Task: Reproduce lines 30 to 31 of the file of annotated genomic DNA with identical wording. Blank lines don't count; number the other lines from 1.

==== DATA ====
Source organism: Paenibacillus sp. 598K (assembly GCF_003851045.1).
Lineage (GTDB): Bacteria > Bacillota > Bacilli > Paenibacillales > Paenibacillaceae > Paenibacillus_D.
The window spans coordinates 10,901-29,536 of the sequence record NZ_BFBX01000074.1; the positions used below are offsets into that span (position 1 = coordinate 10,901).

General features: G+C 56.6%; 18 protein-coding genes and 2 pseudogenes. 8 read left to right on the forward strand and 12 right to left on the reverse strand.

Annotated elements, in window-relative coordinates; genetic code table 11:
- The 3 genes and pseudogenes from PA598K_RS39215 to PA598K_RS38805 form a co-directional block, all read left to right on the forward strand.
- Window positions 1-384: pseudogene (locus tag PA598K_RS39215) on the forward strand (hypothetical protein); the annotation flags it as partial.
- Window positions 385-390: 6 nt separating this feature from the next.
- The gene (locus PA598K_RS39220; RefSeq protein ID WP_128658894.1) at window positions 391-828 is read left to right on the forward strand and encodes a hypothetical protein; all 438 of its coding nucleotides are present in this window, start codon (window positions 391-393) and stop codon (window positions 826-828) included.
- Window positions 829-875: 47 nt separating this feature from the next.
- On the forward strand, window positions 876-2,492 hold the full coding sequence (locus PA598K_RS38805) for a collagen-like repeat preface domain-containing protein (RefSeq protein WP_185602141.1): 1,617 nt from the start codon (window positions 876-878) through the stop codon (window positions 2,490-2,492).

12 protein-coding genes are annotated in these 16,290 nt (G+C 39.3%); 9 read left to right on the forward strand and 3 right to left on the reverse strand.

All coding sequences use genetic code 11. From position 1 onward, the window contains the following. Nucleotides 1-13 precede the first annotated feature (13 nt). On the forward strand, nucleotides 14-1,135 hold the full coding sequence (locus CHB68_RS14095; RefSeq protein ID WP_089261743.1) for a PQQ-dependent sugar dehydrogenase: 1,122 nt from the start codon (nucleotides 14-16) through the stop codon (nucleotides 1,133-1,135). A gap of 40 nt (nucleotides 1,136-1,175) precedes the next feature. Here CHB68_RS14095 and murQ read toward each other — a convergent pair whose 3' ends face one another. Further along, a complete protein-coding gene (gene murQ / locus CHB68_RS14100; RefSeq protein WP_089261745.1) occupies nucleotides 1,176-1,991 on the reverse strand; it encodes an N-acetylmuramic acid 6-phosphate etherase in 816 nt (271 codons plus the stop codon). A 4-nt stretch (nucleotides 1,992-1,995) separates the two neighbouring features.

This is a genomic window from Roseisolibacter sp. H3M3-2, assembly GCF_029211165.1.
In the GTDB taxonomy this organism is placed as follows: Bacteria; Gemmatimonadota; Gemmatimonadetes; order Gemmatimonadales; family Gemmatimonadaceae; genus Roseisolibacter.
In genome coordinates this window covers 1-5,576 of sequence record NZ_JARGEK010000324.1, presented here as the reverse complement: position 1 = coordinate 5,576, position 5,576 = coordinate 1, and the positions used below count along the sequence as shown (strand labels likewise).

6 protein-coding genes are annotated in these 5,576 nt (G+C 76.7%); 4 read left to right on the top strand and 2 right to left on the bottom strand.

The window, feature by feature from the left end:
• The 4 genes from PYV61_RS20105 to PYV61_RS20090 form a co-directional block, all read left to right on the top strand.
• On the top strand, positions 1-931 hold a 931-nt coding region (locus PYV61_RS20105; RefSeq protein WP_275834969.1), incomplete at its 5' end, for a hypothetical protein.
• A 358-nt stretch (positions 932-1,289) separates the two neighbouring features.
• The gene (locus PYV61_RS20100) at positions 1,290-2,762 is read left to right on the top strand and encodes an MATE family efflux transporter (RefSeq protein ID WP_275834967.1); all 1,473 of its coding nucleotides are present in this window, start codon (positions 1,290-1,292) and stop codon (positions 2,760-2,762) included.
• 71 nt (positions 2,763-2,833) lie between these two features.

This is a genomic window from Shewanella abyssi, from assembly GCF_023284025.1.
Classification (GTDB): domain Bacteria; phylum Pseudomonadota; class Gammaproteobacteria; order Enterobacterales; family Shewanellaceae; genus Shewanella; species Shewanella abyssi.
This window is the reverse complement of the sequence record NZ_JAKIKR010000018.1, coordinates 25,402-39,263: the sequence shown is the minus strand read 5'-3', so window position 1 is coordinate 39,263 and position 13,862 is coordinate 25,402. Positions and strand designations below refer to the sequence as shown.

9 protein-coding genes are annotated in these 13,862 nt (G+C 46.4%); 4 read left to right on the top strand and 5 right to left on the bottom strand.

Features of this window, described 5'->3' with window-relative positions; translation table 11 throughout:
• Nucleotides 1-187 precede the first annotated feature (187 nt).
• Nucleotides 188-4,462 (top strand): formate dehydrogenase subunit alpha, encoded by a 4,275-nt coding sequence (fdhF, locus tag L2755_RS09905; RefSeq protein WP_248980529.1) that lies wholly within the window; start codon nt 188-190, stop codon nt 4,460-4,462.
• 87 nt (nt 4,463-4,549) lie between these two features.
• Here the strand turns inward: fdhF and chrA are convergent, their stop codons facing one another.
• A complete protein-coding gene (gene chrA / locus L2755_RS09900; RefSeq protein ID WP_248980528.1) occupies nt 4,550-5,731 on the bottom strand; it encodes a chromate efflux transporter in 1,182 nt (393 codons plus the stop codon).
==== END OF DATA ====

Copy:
• Nucleotides 188-4,462 (top strand): formate dehydrogenase subunit alpha, encoded by a 4,275-nt coding sequence (fdhF, locus tag L2755_RS09905; RefSeq protein WP_248980529.1) that lies wholly within the window; start codon nt 188-190, stop codon nt 4,460-4,462.
• 87 nt (nt 4,463-4,549) lie between these two features.